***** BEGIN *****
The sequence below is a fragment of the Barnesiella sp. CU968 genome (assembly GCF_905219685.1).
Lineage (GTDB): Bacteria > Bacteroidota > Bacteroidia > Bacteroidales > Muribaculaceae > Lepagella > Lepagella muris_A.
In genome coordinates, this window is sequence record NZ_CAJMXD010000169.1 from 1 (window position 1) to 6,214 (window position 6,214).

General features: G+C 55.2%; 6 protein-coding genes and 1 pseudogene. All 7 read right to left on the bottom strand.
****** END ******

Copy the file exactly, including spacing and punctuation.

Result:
The sequence below is a fragment of the Barnesiella sp. CU968 genome (assembly GCF_905219685.1).
Lineage (GTDB): Bacteria > Bacteroidota > Bacteroidia > Bacteroidales > Muribaculaceae > Lepagella > Lepagella muris_A.
In genome coordinates, this window is sequence record NZ_CAJMXD010000169.1 from 1 (window position 1) to 6,214 (window position 6,214).

General features: G+C 55.2%; 6 protein-coding genes and 1 pseudogene. All 7 read right to left on the bottom strand.